The problem I hit then is a lot of the clothing in larger sizes isn't really that great or suitable for a 5 year old. I am not a fan of novelty slogans, strappy tops and too short dresses. Snd don't get me started on the colours....


Using this great book, Absolutely A-Line by Wendi Gratz, I have made up a couple of simple but gorgeous A-line dresses that are bothe the perfect length and in lovely colours.  This has also been a great way of using up some of my fabric stash of those bits that are too big to throw out but not quite big enough for adult garments.  I can also tinker around with using some pretty trimmings and practise techniques too.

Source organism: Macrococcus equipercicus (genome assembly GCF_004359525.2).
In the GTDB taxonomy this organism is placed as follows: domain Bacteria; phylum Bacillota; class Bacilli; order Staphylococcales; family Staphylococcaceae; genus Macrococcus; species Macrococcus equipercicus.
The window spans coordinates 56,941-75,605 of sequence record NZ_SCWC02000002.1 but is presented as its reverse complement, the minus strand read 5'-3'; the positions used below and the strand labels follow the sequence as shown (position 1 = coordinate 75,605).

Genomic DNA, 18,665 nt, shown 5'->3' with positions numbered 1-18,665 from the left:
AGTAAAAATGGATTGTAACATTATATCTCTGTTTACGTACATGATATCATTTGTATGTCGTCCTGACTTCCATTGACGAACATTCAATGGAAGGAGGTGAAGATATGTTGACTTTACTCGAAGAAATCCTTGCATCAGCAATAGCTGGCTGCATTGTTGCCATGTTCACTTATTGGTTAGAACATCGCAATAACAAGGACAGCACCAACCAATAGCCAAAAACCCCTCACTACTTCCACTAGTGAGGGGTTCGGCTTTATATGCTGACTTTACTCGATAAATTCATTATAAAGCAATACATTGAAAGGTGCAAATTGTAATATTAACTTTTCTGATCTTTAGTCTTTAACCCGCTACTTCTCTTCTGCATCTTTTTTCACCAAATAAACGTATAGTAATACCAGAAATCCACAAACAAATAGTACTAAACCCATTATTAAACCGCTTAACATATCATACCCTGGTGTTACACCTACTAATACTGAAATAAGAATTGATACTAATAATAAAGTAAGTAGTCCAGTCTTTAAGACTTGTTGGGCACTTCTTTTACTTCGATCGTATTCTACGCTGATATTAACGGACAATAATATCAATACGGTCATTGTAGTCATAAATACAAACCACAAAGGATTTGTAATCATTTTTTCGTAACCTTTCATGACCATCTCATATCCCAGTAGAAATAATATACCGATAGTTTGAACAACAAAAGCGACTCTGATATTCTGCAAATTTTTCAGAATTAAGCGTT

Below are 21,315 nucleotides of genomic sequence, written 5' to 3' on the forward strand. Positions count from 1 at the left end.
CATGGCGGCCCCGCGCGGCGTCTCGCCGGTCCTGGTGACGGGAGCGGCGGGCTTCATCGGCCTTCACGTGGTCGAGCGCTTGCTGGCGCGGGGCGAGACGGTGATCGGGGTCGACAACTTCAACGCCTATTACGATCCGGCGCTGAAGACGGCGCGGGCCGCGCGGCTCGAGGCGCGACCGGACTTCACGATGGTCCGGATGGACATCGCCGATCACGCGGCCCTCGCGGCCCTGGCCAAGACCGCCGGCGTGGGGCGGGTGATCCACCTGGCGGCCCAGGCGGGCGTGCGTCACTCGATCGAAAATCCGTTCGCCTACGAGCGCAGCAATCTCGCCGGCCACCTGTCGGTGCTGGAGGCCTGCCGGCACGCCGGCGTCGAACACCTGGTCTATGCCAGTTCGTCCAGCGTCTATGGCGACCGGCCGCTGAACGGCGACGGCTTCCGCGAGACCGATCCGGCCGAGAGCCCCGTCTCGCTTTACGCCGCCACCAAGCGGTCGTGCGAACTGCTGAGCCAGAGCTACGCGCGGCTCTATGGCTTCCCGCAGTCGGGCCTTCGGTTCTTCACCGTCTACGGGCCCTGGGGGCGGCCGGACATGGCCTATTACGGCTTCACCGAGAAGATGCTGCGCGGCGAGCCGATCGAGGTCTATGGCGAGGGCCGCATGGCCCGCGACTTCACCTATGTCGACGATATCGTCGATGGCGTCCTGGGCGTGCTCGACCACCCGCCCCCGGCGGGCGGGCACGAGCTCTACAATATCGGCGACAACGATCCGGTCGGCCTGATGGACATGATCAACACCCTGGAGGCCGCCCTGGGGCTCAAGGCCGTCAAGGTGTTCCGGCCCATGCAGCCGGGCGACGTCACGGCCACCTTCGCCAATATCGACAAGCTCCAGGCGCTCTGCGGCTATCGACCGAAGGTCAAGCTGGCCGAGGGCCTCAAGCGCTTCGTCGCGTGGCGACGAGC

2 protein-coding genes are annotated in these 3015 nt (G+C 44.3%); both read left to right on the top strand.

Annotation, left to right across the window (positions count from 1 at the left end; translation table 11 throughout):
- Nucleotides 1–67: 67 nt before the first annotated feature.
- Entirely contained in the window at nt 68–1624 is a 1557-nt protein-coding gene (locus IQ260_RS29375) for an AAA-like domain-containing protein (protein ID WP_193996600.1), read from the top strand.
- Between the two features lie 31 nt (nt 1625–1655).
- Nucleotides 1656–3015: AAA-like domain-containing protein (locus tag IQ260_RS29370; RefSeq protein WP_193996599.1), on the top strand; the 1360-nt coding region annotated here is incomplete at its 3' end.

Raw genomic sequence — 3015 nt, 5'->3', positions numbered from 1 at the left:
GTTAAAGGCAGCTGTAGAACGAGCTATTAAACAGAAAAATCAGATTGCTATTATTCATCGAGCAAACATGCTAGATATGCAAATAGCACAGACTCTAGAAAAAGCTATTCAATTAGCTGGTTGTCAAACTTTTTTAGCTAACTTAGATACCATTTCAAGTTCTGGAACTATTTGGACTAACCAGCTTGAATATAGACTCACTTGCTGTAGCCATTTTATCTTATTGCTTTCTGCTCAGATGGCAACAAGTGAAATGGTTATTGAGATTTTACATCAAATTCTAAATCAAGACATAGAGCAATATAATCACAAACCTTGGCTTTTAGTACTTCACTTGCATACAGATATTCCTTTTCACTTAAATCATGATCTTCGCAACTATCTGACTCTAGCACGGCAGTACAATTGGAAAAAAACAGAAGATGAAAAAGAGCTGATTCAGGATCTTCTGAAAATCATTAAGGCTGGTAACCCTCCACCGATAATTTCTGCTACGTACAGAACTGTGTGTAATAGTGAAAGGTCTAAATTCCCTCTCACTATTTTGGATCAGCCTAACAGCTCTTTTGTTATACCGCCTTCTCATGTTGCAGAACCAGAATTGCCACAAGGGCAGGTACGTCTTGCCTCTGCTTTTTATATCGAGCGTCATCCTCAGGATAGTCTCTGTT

I love the vintage feel of the chambray skirt section completed with the heart motif bodice - the broderie trim just finishes it off nicely.  This one is lined with the striped shirting and the back is closed with a hook and eye with a decorative button.
 

Restricted by a slightly smaller scrap of this lovely striped shirting  (used for my first Sorbetto top and bought for me by mum from a remnant pile), I made a shorter bodice section with a longer skirt.  I finished this one with a simple ribbon loop and button closure.

Continuing my tradition that I seem to have started,  I made a lovely twirly circle skirt for mini Fuzzyfinger's birthday.  What little girl doesn't love a skirt that twirls...